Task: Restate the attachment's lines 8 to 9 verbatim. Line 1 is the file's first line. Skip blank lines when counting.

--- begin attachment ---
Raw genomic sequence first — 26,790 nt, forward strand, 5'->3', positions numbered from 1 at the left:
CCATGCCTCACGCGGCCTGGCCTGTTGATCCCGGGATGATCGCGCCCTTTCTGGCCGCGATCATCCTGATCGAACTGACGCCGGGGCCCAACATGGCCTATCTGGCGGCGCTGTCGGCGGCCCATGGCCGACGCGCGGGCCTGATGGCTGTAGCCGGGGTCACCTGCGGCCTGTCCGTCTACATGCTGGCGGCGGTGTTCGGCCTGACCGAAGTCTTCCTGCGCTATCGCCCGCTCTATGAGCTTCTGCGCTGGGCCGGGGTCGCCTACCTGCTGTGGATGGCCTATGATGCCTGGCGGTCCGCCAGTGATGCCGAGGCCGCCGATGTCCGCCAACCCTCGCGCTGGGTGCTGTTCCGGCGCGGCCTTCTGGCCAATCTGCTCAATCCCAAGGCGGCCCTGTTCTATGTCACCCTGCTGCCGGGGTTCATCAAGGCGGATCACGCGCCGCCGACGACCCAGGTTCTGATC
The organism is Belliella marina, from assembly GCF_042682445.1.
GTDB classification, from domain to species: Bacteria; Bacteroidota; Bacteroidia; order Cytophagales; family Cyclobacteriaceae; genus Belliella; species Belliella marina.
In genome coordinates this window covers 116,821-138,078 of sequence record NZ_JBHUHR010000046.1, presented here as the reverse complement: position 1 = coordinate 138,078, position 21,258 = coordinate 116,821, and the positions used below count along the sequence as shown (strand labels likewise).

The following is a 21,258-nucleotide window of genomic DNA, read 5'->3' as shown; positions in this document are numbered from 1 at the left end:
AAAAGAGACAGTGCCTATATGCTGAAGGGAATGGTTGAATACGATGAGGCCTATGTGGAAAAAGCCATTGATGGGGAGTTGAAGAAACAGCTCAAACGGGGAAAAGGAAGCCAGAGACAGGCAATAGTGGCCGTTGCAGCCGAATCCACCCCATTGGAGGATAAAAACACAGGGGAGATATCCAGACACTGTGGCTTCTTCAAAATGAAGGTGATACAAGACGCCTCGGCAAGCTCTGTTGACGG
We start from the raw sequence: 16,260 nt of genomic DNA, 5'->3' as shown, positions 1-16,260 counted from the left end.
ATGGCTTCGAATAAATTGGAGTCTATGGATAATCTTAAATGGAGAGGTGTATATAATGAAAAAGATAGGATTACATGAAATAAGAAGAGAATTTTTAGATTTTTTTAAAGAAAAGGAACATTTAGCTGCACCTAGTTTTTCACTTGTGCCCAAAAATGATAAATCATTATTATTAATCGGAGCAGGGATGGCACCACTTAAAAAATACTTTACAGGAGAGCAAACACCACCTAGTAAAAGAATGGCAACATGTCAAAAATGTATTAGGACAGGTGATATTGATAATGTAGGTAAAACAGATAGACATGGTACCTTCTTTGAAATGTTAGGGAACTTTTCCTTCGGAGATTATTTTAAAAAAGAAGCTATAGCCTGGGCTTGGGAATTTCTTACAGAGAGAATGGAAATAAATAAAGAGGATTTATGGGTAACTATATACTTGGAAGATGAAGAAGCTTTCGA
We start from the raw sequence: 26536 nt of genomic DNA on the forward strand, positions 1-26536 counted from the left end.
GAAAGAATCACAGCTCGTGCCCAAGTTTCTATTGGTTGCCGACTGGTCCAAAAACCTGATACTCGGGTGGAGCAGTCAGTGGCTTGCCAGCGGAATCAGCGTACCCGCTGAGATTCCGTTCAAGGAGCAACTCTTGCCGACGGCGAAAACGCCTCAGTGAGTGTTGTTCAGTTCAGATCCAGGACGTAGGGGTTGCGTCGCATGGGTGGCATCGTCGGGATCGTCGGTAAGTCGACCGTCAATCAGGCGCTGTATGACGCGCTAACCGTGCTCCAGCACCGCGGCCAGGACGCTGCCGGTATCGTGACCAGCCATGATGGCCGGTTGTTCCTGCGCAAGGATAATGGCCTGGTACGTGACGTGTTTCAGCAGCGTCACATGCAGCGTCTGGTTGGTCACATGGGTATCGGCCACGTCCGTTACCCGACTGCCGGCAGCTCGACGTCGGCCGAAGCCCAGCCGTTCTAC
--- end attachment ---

We start from the raw sequence: 16,260 nt of genomic DNA, 5'->3' as shown, positions 1-16,260 counted from the left end.
ATGGCTTCGAATAAATTGGAGTCTATGGATAATCTTAAATGGAGAGGTGTATATAATGAAAAAGATAGGATTACATGAAATAAGAAGAGAATTTTTAGATTTTTTTAAAGAAAAGGAACATTTAGCTGCACCTAGTTTTTCACTTGTGCCCAAAAATGATAAATCATTATTATTAATCGGAGCAGGGATGGCACCACTTAAAAAATACTTTACAGGAGAGCAAACACCACCTAGTAAAAGAATGGCAACATGTCAAAAATGTATTAGGACAGGTGATATTGATAATGTAGGTAAAACAGATAGACATGGTACCTTCTTTGAAATGTTAGGGAACTTTTCCTTCGGAGATTATTTTAAAAAAGAAGCTATAGCCTGGGCTTGGGAATTTCTTACAGAGAGAATGGAAATAAATAAAGAGGATTTATGGGTAACTATATACTTGGAAGATGAAGAAGCTTTCGA